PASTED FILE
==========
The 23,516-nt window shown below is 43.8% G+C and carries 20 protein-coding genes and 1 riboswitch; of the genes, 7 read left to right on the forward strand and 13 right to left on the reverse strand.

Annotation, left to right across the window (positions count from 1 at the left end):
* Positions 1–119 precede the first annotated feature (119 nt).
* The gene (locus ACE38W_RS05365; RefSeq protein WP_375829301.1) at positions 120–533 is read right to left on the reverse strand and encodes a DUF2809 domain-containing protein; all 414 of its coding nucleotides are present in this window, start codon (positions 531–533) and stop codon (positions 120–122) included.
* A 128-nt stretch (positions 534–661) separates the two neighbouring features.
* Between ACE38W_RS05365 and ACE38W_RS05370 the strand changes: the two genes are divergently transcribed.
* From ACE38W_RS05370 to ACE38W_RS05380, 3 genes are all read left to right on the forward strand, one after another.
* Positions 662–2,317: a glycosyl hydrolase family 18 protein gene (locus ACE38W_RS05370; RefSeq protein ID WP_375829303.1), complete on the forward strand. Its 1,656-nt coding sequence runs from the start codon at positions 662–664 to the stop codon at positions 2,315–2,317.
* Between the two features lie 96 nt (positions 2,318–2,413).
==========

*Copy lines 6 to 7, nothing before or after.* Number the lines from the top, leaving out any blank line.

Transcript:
* Between ACE38W_RS05365 and ACE38W_RS05370 the strand changes: the two genes are divergently transcribed.
* From ACE38W_RS05370 to ACE38W_RS05380, 3 genes are all read left to right on the forward strand, one after another.